BY THE ASSOCIATED PRESS: U.S. regulators on Tuesday approved a new diabetes drug that reduces blood sugar levels and also helps people lose significant weight. Danish drugmaker Novo Nordisk said the Food and Drug Administration approved its once-a-week shot for people with. The drug, Ozempic, also known as semaglutide, works by stimulating the body’s own insulin production and reducing appetite.
In one big company-funded study, Ozempic, on average, reduced long-term (read more)at least 2 ½ times as much as a popular daily diabetes pill, Merck & Co.’s Januvia. It also helped study participants lose two to three times as much weight as those in the comparison group.
BY CONSTANCE GIBBS: Type 2 diabetes may not have to last forever.
A clinical trial has shown that a reversal of type 2 diabetes is possible by following an extremely low-calorie diet.
The trial, done at the Magnetic Resonance Center at Newcastle University in the United Kingdom, looked at 306 participants recently diagnosed with type 2 diabetes in the last six years. (read more)
BY JODY A. CHARNOW: Women who have postmenopausal vasomotor symptoms (VMS), especially night sweats, have a higher risk for type 2 diabetes, according to a study published December 6 in Menopause. Further, the excess risk increased with the severity and duration of women’s symptoms, the researchers found.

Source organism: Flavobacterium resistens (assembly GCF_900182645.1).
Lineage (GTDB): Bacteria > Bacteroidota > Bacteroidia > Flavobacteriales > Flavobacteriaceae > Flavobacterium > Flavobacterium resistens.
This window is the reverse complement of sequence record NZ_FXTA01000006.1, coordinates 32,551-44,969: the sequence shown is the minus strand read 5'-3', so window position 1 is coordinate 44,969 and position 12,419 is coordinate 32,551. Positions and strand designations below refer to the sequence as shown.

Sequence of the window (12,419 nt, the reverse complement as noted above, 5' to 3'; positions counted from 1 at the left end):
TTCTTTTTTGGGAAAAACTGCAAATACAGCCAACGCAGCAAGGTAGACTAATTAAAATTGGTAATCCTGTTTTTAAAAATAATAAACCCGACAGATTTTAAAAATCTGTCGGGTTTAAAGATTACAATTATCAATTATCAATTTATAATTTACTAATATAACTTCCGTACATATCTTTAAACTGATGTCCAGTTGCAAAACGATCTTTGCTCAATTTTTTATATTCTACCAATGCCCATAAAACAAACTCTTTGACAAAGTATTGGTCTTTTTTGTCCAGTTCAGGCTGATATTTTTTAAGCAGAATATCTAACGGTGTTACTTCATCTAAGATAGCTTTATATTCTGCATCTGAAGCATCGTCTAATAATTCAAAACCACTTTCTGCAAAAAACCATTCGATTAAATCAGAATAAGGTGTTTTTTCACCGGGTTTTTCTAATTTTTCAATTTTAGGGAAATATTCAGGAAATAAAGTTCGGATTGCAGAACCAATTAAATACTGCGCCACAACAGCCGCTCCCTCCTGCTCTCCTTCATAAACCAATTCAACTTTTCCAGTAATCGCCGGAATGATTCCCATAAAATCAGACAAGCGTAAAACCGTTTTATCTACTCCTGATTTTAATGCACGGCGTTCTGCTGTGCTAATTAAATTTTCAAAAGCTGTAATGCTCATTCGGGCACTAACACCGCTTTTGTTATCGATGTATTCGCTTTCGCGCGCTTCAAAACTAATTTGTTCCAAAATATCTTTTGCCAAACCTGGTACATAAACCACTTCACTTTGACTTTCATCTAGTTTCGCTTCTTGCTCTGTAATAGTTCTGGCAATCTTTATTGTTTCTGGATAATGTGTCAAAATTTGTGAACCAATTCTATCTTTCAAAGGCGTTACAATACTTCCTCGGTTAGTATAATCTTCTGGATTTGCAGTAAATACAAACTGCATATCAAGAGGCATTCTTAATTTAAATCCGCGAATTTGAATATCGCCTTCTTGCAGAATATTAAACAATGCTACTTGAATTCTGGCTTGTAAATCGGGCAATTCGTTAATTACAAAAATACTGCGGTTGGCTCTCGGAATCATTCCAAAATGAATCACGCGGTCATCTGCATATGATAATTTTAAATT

“The most plausible and consistent explanation may be through associations with sleep disturbance,” write Kristen E. Gray, PhD, from the Veterans Affairs Puget Sound Health Care System and the University of Washington School of Public Health in Seattle, and colleagues. “VMS overall are associated with objective and subjective sleep disturbance, and individuals with disruptions in both the quantity and quality of sleep have a higher risk of diabetes.” (read more)
BY KATHY KEATLEY GARVEY: An international team of scientists led by Professor Ingrid Fleming of Goethe University, Frankfurt, Germany, and including Professor Bruce Hammock of the University of California, Davis, provides new insight into the mechanism by which diabetes leads to retinopathy and often to blindness.
An inhibitor to the enzyme, soluble epoxide hydrolase (sEH), discovered in the Hammock lab, prevented the eye disease in diabetic mice, Fleming said.
The paper, “Inhibition of Soluble Epoxide Hydrolase Prevents Diabetic Retinopathy,” involving six years of research and 22 scientists, is published today (Dec. 6) in the journal Nature. (read more)
BY JESSICA MIGALA: Your skin is a window into the health of your insides—check out all the conditions your skin can reveal. Diabetes is no exception. The back of your neck, groin, or underarms may look “dirty,” but the dark, velvety patches in these areas are actually a symptom of insulin resistance. It’s called acanthosis nigricans (AN). “The hormones involved in insulin resistance are also thought to contribute to the skin condition,” says Margaret Eckert-Norton, RN, PhD, CDE, chair of the Endocrine Society‘s Advocacy and Public Outreach Core Committee and associate professor at St. Joseph’s College in New York City. “It’s something that tends to happen gradually over the years,” she adds. Treatment for AN involves addressing the underlying cause—in this case, regaining control over blood sugar levels. If you have diabetes and you’re looking to reverse, check out this step-by-step plan. (read more)